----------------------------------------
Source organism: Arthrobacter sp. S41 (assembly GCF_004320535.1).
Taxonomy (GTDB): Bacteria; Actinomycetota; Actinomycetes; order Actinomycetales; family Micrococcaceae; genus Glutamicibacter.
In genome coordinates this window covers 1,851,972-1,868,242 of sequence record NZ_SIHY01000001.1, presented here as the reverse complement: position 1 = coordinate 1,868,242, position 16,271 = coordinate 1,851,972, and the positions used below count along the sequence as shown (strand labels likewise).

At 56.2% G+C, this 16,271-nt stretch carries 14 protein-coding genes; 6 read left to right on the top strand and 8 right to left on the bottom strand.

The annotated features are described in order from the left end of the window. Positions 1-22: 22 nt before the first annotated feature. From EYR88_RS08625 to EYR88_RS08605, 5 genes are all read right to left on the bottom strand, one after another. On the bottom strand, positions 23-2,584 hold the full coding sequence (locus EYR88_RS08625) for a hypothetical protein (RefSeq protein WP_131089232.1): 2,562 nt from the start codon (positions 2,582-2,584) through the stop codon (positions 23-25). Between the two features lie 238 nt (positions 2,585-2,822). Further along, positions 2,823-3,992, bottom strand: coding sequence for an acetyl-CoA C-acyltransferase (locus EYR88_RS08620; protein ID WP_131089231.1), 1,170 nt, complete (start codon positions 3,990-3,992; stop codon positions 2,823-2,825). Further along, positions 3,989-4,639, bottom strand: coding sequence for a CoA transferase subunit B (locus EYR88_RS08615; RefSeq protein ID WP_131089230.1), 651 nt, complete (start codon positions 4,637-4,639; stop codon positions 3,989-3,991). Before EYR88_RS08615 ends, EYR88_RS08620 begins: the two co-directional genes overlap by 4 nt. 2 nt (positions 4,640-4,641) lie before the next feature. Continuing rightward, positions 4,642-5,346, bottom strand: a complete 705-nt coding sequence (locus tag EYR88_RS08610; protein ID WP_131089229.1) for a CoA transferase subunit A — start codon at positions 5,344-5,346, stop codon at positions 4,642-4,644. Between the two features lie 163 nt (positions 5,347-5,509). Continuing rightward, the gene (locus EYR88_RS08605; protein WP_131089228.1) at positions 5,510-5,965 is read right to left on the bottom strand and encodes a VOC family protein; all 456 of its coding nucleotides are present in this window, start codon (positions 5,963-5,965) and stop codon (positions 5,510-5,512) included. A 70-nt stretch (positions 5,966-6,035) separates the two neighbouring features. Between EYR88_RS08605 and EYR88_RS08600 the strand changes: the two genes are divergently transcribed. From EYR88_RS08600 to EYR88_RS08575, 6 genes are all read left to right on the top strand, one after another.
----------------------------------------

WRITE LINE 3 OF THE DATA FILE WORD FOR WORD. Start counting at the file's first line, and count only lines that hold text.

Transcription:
In genome coordinates this window covers 1,851,972-1,868,242 of sequence record NZ_SIHY01000001.1, presented here as the reverse complement: position 1 = coordinate 1,868,242, position 16,271 = coordinate 1,851,972, and the positions used below count along the sequence as shown (strand labels likewise).